Digital Editor Cara-Louise Scott finds Annie to be an enticing take on the original with some changes which overall made the show to be one of the best she has seen in a while
Annie is an iconic musical that contains catchy songs and dazzling performances, alongside lovable characters (and the one’s you’re supposed to hate) with an entertaining, wholesome plot.
Currently showing at The Alexandra in Birmingham, the original was released in 1982 and a recent version of Annie also came out in 2014, featuring Jamie Foxx and Cameron Diaz. The musical is set during the Great Depression in 1933, and makes lots of contextual references to the president, Roosevelt, and the political troubles and looming war of the time. The costumes in this version of Annie were characteristic of this period, transporting us back in time, creating an authentic setting for the musical.
The musical tells the story of a young girl called Annie, who lives in an orphanage in New York City, run by the nasty Miss Hannigan. Luckily for Annie, she is taken in by Warbucks, a billionaire, and begins her journey towards finding her real parents whilst also taking an unexpected journey of potential adoption. This adaptation of Annie stays close to the original story in its plot, but at times it does feel as if we move quickly in the first half; however, the pace does ease smoothly in the second act.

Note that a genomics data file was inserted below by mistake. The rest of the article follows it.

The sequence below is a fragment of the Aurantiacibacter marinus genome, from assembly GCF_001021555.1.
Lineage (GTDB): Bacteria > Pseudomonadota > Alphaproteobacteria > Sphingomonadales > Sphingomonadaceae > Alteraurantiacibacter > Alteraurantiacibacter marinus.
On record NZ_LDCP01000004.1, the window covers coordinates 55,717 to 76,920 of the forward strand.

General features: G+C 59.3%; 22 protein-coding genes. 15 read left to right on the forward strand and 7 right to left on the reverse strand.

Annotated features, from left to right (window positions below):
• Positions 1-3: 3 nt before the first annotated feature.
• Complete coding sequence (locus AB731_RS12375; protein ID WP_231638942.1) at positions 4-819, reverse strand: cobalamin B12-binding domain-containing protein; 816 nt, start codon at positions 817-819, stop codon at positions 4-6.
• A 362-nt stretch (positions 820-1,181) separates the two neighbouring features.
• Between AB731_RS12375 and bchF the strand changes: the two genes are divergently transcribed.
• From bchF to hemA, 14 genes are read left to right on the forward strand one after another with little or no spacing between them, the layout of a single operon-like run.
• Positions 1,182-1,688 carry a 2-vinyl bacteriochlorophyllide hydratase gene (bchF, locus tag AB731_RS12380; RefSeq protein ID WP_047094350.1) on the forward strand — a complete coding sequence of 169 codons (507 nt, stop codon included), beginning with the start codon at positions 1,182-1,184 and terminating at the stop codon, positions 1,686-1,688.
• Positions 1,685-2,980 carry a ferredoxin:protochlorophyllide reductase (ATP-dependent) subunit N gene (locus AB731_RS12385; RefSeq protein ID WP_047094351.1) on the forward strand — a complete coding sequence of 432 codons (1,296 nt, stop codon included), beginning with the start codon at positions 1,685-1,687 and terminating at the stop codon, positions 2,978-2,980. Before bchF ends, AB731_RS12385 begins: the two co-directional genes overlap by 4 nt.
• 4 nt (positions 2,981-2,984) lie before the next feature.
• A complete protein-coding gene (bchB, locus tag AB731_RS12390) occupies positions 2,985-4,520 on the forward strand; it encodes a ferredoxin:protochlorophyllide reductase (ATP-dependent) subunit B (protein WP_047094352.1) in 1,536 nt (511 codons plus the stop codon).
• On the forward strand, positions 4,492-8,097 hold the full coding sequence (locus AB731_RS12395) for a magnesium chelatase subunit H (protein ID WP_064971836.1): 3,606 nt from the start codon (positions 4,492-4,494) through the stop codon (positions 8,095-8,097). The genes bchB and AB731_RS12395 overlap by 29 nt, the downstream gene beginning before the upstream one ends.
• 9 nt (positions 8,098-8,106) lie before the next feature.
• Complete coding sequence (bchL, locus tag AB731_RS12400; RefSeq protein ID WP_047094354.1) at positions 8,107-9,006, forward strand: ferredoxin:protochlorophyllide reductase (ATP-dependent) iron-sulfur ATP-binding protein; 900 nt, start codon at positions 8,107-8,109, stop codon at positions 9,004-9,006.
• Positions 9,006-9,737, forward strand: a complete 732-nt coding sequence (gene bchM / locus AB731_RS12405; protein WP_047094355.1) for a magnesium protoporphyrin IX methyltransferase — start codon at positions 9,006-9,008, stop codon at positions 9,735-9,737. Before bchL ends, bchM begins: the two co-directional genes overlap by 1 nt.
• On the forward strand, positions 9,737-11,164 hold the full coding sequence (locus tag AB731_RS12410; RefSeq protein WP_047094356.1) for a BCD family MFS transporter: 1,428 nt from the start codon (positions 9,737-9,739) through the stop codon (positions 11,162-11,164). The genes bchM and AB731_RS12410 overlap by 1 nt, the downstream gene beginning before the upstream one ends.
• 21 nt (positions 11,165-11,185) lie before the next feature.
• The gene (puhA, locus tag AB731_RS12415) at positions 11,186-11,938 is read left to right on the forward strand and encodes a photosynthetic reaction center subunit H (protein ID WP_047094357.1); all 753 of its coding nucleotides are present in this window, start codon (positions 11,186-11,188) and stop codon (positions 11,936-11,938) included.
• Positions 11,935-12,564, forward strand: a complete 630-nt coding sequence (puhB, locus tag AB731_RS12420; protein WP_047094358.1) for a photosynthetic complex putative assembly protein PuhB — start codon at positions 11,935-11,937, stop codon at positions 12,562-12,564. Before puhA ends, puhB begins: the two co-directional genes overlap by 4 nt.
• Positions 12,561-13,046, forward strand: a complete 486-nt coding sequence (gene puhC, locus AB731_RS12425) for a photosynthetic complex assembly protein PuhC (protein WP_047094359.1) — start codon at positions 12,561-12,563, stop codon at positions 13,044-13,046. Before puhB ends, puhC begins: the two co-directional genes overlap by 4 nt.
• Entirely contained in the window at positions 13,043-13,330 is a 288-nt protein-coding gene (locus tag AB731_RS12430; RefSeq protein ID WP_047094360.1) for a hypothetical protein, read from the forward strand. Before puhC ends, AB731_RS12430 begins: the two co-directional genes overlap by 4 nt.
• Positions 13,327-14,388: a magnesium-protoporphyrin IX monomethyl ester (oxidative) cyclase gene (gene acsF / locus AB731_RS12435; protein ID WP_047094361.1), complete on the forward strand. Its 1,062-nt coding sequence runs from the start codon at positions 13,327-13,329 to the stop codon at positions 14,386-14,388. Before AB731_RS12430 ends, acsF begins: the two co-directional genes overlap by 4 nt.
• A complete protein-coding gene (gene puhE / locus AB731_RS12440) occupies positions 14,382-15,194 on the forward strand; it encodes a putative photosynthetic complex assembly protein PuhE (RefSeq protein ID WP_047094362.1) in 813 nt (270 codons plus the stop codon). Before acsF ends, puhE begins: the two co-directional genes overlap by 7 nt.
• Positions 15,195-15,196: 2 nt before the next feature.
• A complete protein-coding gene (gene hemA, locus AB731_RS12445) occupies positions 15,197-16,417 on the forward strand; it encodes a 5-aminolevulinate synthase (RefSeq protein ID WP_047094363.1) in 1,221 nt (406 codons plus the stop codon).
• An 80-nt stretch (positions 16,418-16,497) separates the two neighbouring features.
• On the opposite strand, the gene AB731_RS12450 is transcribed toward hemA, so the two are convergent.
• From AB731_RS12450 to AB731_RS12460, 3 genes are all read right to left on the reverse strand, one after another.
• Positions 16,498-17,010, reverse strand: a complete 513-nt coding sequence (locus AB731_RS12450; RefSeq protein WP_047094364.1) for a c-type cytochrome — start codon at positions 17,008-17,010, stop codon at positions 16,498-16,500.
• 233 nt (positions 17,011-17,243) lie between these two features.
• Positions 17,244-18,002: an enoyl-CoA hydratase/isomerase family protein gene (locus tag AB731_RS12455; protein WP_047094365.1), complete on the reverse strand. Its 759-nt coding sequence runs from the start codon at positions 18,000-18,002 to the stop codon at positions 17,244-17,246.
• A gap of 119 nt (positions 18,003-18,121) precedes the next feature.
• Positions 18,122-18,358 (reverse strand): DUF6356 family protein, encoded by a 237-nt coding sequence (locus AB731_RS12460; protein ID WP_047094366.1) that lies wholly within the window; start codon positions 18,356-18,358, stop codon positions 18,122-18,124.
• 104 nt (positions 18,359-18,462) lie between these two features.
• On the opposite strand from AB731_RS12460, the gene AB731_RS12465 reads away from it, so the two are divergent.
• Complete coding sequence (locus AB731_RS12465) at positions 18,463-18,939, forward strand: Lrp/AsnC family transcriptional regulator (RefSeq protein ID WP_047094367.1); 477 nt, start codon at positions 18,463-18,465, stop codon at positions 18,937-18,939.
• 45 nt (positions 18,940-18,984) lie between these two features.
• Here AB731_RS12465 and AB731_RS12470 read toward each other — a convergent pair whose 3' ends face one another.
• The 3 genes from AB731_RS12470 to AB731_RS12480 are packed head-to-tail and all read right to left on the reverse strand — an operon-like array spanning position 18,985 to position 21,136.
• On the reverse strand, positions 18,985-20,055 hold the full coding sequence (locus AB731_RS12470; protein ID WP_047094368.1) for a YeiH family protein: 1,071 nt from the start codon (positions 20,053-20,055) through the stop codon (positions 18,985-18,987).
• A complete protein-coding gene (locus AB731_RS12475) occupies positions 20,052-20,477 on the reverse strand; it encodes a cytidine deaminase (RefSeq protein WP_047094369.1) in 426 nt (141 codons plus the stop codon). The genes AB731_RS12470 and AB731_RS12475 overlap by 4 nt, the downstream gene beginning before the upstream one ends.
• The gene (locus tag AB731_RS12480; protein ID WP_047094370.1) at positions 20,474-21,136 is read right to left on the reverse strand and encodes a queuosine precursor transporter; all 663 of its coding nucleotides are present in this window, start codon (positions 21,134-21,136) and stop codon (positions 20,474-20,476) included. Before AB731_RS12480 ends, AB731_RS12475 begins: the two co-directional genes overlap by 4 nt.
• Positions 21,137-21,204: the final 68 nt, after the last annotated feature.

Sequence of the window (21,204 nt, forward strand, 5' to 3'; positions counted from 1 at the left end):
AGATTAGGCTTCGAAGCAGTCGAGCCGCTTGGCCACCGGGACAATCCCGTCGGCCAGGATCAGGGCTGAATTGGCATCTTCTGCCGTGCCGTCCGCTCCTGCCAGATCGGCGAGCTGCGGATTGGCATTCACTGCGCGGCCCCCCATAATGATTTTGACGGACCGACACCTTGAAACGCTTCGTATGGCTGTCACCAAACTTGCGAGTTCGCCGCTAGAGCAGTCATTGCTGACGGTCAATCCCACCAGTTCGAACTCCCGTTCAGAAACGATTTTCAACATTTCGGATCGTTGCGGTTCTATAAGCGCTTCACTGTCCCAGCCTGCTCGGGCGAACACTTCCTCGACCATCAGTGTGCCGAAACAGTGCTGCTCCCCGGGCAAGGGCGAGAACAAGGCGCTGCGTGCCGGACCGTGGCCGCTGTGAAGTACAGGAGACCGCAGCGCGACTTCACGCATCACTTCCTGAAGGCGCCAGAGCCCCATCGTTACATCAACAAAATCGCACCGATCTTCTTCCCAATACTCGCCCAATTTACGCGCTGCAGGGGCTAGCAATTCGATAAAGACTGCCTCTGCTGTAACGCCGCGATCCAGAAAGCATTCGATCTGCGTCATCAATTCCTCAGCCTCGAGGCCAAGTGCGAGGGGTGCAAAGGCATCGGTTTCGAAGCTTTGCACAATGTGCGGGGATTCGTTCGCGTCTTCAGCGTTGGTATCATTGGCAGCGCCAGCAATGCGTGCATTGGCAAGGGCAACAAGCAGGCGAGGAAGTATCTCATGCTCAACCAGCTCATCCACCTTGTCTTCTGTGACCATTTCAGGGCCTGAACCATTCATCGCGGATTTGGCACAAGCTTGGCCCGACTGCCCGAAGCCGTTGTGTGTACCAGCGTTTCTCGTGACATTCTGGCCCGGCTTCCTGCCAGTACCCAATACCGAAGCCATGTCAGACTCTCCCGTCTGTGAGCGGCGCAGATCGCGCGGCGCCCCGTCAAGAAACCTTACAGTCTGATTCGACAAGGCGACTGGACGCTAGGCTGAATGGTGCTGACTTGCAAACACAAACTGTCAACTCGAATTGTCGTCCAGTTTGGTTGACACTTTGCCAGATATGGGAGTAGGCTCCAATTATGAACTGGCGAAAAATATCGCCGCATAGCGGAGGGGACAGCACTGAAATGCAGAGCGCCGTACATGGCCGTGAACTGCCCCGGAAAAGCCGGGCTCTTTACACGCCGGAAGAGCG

The first scene, with the young girls and Annie in the orphanage, situates us straight in the problem of these orphans being stuck with Miss Hannigan and the hardship they have to face. This production uses the set and props extremely well to enhance the scene; beds, blankets and cushions were used as well as a trolley cart. These props and the position of the beds enable the actors to play around during the song ‘It’s a Hard-Knock Life’, using the props for exaggeration and the space around and on the beds for dancing.
The actors carefully switch the sets too, with the moving back and forth between the Warbucks’ home and Miss Hannigan’s orphanage, and they all move pieces of the set in crafty ways to make the transition smooth. There is one scene with one of the orphan girls pushing a cart with another girl in it holding a ‘New York City’ sign so we know that Warbucks and Annie are back in the city.
It must be noted that Craig Revel-Horwood played the character of Miss Hannigan immensely well; it was a big role to fill but he was able to successfully convey the nasty and funny sides of the character. He is an incredibly talented actor with a gifted musical voice too. The actor who played Annie was also exceptionally gifted too and was bubbly and entertaining the whole way through.
Hearing the iconic songs such as ‘It’s a Hard-Knock Life’ and ‘Tomorrow’ live was also a joyous experience; everyone’s voices were beautiful to listen to, with the stand-outs being Annie, her orphan friends, and Warbucks’ secretary Grace (Amelia Adams). The cast even had the audience singing ‘Tomorrow’ at the end.
Despite some unknown issues just before the interval which haltered the performance slightly, all the actors came back better than ever in the second act, and didn’t let the problems get in the way of creating a breath-taking, enjoyable show. This production of Annie was certainly one of the best live performances I’ve ever seen in theatre in terms of acting, choreography and vocals.
The tribute at the end, spoken by Craig Revel-Horwood, for the late Paul O’Grady was, for me, an emotional and fitting way to end the performance. Overall, Annie was nothing short of incredible; it offers a heart-warming story and soundtrack, with a fun, entertaining performance that everyone needs to experience at least once in their life.
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